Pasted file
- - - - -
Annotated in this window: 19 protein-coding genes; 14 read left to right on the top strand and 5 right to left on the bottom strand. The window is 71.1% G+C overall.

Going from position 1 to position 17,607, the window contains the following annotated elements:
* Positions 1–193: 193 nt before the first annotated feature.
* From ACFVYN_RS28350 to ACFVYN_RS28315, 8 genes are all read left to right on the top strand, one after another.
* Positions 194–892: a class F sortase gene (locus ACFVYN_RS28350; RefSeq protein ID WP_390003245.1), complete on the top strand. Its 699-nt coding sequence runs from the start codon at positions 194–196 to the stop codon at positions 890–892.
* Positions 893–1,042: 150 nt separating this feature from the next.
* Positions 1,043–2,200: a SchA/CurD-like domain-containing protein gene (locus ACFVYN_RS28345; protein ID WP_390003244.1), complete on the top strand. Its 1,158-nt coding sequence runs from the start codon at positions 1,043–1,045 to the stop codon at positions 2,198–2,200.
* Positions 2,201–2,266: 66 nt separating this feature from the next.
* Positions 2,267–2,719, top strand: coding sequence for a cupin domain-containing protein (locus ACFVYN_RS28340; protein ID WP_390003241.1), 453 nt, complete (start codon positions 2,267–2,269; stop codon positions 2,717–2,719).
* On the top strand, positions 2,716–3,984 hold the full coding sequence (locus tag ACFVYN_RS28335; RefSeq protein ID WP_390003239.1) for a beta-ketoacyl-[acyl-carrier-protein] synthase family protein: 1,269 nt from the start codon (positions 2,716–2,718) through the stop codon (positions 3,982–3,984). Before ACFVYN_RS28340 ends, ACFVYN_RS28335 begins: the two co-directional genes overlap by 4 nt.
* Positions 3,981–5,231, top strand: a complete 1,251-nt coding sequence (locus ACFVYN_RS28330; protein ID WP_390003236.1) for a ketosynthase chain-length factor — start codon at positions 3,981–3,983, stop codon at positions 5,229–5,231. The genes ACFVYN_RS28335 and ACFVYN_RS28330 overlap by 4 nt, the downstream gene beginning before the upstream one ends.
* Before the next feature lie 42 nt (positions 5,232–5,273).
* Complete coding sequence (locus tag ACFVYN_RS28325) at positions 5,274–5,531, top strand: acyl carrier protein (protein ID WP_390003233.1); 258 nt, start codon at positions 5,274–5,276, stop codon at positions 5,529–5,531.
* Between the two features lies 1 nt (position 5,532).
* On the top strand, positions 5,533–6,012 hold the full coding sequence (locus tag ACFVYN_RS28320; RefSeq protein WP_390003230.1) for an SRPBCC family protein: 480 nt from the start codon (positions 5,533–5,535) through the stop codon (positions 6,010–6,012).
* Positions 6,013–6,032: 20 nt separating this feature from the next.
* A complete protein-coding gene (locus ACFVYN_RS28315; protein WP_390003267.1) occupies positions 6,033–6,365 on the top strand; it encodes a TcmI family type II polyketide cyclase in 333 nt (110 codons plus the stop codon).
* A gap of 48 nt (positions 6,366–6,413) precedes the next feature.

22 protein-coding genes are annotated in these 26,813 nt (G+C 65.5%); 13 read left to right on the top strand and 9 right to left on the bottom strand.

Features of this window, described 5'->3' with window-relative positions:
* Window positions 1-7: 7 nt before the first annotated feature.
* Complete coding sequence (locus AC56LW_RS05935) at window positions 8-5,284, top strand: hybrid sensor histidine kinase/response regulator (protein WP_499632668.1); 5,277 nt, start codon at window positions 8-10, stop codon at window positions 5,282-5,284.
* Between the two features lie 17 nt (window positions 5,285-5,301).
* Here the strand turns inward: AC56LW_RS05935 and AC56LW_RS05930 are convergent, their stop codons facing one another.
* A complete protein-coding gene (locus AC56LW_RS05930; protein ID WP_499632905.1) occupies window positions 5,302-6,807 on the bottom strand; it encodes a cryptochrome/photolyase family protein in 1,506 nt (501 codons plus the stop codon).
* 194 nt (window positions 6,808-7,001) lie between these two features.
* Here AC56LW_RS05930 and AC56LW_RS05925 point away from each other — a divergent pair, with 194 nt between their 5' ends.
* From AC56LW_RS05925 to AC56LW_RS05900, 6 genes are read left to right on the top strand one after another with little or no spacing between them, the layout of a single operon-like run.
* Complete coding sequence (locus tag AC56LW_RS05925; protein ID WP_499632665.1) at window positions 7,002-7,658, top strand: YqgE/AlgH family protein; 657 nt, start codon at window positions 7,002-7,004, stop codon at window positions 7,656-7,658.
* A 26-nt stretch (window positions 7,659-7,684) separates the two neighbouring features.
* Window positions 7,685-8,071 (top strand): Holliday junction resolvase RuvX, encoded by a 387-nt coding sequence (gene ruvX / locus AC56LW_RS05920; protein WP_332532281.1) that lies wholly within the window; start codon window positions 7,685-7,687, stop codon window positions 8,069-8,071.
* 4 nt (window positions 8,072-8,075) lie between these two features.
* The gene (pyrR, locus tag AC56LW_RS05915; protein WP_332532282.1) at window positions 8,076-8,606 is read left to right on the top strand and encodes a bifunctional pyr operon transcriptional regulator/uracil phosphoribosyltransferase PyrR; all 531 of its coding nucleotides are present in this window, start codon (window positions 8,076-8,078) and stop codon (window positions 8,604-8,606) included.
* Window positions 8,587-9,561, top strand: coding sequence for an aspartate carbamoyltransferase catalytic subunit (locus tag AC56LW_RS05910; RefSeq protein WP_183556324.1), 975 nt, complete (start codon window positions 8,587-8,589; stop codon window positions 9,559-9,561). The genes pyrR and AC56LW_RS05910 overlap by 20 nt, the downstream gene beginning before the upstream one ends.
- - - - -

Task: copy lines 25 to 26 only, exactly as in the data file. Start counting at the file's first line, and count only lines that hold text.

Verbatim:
* A complete protein-coding gene (locus AC56LW_RS05930; protein ID WP_499632905.1) occupies window positions 5,302-6,807 on the bottom strand; it encodes a cryptochrome/photolyase family protein in 1,506 nt (501 codons plus the stop codon).
* 194 nt (window positions 6,808-7,001) lie between these two features.